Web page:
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Long-Term Use of Statins May Reduce Risk of Lung Cancer Death

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Key Points

  • Patients with lung cancer who used at least 12 prescriptions of statins or who used lipophilic statins had a statistically significant 19% reduction in the risk of lung cancer–specific death.
  • Among patients who survived at least 6 months after a diagnosis, those who used statins after their lung cancer diagnosis had a statistically nonsignificant 11% reduction in lung cancer deaths.
  • Among all patients in the study, those who used statins in the year before their lung cancer diagnosis had a statistically significant 12% reduction in lung cancer–specific deaths.

A large population-based British study of newly diagnosed patients with lung cancer has found that those who had prolonged use of statins, especially simvastatin, had a 19% reduction in lung cancer deaths. Among all patients, those who used statins in the year before their lung cancer diagnosis had a statistically significant 12% reduction in death from lung cancer. If confirmed in observational studies, a randomized trial of simvastatin as adjuvant cancer therapy in patients with lung cancer may be warranted. The study, by Cardwell et al, is published in Cancer Epidemiology, Biomarkers & Prevention.

Study Methodology

The researchers analyzed data from nearly 14,000 newly diagnosed patients with lung cancer between 1998 and 2009 from English cancer registry data. The patients’ prescription records were obtained from the U.K. Clinical Practice Research Datalink. The mortality data up to 2012 was obtained from the Office of National Statistics.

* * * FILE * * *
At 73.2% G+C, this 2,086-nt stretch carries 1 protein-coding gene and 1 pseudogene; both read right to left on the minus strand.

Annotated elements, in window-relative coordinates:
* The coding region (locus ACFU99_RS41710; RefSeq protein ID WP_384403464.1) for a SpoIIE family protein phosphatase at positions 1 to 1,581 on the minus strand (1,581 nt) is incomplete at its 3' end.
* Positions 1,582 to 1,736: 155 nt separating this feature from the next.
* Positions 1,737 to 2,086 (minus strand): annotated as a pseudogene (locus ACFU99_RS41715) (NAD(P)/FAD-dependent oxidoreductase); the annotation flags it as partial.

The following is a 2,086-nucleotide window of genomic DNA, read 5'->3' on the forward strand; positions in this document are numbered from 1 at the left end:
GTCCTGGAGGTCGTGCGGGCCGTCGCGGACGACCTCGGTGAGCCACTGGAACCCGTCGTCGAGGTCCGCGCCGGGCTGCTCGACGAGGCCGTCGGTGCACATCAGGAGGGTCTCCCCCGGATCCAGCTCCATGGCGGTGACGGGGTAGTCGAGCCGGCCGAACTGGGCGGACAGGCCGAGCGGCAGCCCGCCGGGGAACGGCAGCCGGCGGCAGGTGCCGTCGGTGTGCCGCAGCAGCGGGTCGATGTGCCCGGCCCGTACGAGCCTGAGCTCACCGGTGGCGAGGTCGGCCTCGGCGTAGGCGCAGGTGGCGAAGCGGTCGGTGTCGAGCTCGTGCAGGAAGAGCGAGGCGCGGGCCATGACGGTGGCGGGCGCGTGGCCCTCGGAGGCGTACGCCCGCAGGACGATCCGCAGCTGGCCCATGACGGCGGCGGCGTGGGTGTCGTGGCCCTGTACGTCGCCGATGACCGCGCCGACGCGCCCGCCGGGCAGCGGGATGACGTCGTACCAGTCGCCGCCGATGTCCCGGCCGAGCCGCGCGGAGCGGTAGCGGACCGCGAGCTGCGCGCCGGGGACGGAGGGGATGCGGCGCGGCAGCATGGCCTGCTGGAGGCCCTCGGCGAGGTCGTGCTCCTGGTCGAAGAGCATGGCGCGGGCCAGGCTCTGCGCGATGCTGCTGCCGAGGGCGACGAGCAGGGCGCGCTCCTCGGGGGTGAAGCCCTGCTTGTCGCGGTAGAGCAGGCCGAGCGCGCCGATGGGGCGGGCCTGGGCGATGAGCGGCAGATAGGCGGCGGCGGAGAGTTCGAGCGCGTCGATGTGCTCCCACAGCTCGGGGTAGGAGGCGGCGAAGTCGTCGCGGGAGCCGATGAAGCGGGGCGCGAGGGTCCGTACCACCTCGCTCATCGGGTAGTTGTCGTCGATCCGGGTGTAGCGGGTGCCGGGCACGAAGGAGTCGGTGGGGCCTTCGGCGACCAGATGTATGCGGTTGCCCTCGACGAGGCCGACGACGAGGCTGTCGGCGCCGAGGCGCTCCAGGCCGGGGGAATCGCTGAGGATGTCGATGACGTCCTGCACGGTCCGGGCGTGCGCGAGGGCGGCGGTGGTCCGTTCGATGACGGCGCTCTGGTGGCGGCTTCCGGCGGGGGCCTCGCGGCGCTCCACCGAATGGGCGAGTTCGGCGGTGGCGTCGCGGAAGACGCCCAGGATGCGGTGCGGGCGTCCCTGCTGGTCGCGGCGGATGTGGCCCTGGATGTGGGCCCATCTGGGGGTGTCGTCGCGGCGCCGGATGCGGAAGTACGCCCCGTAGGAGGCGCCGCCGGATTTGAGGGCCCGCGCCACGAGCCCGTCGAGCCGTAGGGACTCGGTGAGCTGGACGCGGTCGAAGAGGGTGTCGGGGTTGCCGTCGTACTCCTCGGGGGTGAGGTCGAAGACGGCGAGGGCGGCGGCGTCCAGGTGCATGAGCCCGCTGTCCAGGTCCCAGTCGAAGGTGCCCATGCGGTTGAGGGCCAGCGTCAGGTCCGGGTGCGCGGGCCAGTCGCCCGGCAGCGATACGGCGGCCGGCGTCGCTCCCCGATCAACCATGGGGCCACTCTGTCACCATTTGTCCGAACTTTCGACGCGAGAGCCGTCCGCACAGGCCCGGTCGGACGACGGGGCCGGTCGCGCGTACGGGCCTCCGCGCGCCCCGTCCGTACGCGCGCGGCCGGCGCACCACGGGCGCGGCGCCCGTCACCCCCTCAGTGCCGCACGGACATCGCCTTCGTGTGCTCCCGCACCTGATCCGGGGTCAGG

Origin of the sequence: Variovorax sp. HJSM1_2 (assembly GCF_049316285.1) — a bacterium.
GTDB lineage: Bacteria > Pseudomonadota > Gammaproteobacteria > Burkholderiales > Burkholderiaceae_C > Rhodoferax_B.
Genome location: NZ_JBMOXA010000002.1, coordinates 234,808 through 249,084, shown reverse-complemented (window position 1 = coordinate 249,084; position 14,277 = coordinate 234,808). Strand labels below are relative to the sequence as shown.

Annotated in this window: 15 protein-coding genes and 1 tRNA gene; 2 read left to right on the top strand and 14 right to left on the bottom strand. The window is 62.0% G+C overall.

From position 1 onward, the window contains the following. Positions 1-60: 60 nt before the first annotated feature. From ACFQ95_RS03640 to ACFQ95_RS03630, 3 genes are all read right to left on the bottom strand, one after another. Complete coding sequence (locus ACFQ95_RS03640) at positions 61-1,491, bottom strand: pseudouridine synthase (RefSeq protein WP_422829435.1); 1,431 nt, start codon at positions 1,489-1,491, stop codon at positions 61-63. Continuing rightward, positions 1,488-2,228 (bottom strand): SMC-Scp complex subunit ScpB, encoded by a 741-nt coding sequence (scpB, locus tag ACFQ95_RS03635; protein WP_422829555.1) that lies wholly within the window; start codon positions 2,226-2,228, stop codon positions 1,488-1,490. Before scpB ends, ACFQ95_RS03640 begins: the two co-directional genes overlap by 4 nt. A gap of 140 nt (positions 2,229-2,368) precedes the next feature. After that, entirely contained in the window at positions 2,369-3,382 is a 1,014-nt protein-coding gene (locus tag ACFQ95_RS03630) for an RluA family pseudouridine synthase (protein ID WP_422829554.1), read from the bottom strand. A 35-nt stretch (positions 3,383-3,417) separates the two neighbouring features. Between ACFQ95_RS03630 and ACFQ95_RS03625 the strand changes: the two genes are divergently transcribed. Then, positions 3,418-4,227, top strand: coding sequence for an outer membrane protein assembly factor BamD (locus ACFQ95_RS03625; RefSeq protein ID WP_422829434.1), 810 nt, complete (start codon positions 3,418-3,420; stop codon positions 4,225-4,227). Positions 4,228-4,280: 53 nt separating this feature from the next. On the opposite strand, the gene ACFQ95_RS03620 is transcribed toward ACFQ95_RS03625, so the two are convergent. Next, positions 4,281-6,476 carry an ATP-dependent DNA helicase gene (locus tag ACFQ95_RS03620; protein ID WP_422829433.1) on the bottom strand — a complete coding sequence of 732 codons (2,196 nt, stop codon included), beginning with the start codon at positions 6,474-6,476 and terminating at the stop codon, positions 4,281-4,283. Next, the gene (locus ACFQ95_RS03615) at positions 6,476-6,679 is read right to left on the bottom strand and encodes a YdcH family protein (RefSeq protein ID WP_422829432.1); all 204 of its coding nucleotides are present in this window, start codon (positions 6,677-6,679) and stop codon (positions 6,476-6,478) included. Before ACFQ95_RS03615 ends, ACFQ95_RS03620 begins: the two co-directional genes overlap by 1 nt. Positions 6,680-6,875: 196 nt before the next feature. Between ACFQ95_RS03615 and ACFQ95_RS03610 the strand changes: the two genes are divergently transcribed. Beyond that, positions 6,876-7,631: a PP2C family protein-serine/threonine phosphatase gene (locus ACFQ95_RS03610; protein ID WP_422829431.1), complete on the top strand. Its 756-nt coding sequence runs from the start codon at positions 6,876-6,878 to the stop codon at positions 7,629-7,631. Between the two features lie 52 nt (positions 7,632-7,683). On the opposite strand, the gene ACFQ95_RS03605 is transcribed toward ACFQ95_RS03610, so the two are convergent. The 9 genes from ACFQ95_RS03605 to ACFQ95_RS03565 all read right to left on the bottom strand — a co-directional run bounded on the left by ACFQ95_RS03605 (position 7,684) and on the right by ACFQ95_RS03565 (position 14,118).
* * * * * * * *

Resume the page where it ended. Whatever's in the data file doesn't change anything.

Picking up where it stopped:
In the main analysis of statins after diagnosis, the exposure window for statin use was from lung cancer diagnosis to death or end of the follow-up, but was subject to a lag. 

In the main analysis of statins before diagnosis, the exposure window was from 1 year before lung cancer diagnosis to the date of lung cancer diagnosis. Statins were analyzed individually and grouped by type into liphophilic statins, including simvastatin, fluvastatin, and cerivastatin (Baycol); and hydrophilic statins, including atorvastatin, pravastatin, and rosuvastatin.

Study Findings

In 3,638 patients with lung cancer, there was some evidence that statin use after diagnosis was associated with reduced lung cancer–specific mortality (adjusted hazard ratio [HR] = 0.89; 95% confidence interval [CI] = 0.78–1.02; P = .09). Associations were more marked after 12 prescriptions (adjusted HR = 0.81; 95% CI = 0.67–0.98; P = .03) and when lipophilic statins were investigated (adjusted HR = 0.81; 95% CI = 0.70–0.94; P = .01) but were attenuated in some sensitivity analyses.

In addition, in 11,051 patients, statin use before diagnosis was associated with reduced lung cancer–specific mortality (adjusted HR = 0.88; 95% CI = 0.83–0.93; P <.001).

The outcomes were not different between the patients with non–small cell lung cancer and those with small cell lung cancer.

“Our study provides some evidence that lung cancer patients who used statins had a reduction in the risk of death from lung cancer,” said Chris R. Cardwell, PhD, a senior lecturer in medical statistics at the Centre for Public Health at Queen’s University Belfast, Royal Victoria Hospital in Northern Ireland, in a statement.

“The magnitude of the association was relatively small and, as with all observational studies, there is the possibility of confounding—meaning that simvastatin users may have differed from simvastatin nonusers in other ways that could have protected from death from cancer, for which we could not correct. However, this finding is worthy of further investigation in observational studies,” he continued. “If replicated in further observational studies, this would provide evidence in favor of conducting a randomized, controlled trial of simvastatin in lung cancer patients. We hope to conduct a similar analysis in a large cohort of lung cancer patients from Northern Ireland.”

Dr. Cardwell is the corresponding author of for the Cancer Epidemiology, Biomarkers & Prevention article.

Funding for this study was provided by the Health and Social Care Research and Development Division of the Public Health Agency of Northern Ireland.

The study authors reported no conflicts of interest.

The content in this post has not been reviewed by the American Society of Clinical Oncology, Inc. (ASCO®) and does not necessarily reflect the ideas and opinions of ASCO®.


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